The Destruction of Wealth: The True Cost of Corporate Taxation

October 2016

Currently, the total market capitalization of the S&P 500 is approximately $10.6 trillion. Assume the index trades at a price-to-earnings ratio (P/E) of 20. Bear market pundits believe that the P/E on the S&P 500 is about 25, while the bulls use P/E’s as low as 16 to justify their bullishness. Earnings estimates come in various shapes and sizes as each constituency seeks to modify reported earnings as calculated and reported under generally accepted accounting practice (GAAP). A P/E of 20 is an acceptable compromise.

If we stick to our 20 P/E multiple then these 500 companies that make up the S&P 500 index currently generate earnings of approximately $530 billion ($10,600/20). The government collected $352 billion in corporate taxes in fiscal 2015. If we assume that about $212 billion pertains to the S&P 500 companies, this would equate to an effective tax rate of 28.5%. The statutory rate for corporations is 35%. If the government were to cut their tax burden in half it would add $2.120 trillion to the combined market cap of the 500 largest companies in the US, i.e., increase their market value by +20%. Libertarians would argue that the corporate tax rate should be zero (miracles take a little longer), in which case we could add approximately another $4.240 trillion to the market capitalization of these 500 companies.

How does this work on an individual level? Look at Charles Schwab, a company that generates all its revenues here in the US. The company earned $1.16 per share over the past 12 months. At the current stock price of $31.97, the company’s stock trades at a P/E of 27.5. It has a market capitalization of $42.3 billion. Schwab’s Federal taxes in 2015 amounted to $734 million, which equates to an effective tax rate of 32.2%, or 92% of the statutory rate of 35%. (The company also paid 2.6% of pre-tax income in State taxes.) If we assume a corporate tax rate of, say, 15%, all things being equal, Schwab’s effective tax rate would be 13.8%, and its Federal taxes would amount to $314.5 million, which would add $419.5 million to its bottom line. If we multiply $419.5 million by a P/E of 27.5 it comes to $8.390 billion. If we add this to the company’s current market capitalization, we get $50.690 billion, or a +19.8% increase in the company’s market value. This is more or less in line with our analysis above on the S&P 500 as a whole.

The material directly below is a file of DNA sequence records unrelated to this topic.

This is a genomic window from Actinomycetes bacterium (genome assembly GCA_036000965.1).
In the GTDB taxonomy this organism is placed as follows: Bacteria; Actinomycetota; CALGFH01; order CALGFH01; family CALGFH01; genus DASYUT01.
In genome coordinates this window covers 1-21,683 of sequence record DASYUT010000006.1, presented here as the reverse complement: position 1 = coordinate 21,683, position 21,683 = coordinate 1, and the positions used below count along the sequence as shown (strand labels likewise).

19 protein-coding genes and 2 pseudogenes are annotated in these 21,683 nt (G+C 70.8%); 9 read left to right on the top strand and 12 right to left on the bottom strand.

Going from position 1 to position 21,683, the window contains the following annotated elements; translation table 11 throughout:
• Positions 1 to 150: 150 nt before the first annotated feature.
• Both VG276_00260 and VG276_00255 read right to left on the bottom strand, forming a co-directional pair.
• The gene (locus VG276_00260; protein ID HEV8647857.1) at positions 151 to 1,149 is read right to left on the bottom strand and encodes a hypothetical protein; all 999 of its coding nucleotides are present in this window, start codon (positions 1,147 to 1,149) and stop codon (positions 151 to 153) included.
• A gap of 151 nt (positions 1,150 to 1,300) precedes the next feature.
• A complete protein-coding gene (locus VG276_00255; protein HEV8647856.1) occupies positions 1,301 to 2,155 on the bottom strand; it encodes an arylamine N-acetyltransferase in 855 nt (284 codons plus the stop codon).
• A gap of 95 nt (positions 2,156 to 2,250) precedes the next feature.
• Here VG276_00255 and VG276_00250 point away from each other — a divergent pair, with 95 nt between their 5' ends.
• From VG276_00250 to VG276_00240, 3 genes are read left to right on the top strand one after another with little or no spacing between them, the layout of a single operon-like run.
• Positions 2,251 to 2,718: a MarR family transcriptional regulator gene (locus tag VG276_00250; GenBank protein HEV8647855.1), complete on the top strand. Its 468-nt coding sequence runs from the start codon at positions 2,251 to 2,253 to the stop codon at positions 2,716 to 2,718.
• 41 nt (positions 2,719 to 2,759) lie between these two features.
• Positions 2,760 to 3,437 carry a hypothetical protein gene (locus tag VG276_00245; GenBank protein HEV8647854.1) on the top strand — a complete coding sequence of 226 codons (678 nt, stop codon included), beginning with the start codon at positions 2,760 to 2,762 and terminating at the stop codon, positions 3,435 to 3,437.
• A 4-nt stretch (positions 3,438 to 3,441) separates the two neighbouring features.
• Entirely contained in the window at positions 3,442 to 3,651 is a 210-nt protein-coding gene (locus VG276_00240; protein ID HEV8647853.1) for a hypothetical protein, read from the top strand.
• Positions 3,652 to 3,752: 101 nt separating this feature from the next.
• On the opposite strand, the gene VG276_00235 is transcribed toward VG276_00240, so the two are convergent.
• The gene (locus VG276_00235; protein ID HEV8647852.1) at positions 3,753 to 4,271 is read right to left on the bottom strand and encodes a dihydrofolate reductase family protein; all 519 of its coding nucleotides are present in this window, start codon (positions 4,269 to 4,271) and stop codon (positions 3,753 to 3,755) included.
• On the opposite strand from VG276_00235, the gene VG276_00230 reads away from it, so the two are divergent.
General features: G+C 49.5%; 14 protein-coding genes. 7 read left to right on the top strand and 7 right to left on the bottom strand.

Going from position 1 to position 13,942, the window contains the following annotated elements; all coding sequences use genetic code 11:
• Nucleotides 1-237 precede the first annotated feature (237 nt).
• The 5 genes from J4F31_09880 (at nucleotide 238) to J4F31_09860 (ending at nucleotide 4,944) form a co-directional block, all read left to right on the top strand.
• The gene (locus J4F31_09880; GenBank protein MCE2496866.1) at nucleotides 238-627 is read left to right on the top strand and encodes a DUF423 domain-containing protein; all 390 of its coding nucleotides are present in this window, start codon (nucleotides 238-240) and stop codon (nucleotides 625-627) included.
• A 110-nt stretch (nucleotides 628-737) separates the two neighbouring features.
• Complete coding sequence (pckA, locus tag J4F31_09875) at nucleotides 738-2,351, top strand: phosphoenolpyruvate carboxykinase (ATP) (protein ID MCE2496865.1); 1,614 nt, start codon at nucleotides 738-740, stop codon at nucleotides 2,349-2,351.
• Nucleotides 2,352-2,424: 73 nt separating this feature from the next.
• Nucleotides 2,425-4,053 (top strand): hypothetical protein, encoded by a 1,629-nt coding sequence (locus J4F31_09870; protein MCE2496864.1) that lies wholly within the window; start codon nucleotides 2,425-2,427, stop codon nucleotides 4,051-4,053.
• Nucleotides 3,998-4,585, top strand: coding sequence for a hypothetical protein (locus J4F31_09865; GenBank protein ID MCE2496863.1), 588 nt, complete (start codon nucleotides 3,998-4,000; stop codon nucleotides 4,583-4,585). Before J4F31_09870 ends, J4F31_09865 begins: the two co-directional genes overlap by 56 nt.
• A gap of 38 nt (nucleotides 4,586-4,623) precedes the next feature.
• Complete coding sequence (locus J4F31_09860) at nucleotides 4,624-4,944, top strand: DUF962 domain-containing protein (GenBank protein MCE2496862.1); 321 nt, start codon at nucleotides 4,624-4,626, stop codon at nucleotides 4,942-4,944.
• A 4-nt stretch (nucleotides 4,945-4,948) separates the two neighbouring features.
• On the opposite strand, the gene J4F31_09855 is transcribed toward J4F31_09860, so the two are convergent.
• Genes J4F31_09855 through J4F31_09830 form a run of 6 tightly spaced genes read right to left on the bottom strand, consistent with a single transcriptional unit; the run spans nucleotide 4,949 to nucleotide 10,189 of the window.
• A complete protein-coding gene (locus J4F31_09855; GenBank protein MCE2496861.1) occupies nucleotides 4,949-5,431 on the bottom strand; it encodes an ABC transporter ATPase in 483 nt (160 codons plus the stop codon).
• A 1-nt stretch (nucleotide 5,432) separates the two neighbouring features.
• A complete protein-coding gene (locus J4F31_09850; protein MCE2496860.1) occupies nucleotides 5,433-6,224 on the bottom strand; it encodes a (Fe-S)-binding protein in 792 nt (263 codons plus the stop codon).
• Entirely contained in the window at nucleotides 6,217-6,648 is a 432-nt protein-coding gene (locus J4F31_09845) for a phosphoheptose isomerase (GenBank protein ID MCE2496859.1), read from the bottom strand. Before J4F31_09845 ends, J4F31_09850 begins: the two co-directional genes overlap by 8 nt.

Corporate taxation destroys wealth. As most Americans have some exposure to equities, we are robbing ourselves when we tax these engines of wealth, jobs, innovation and progress. Don’t expect anyone in Congress to follow this logic.

 

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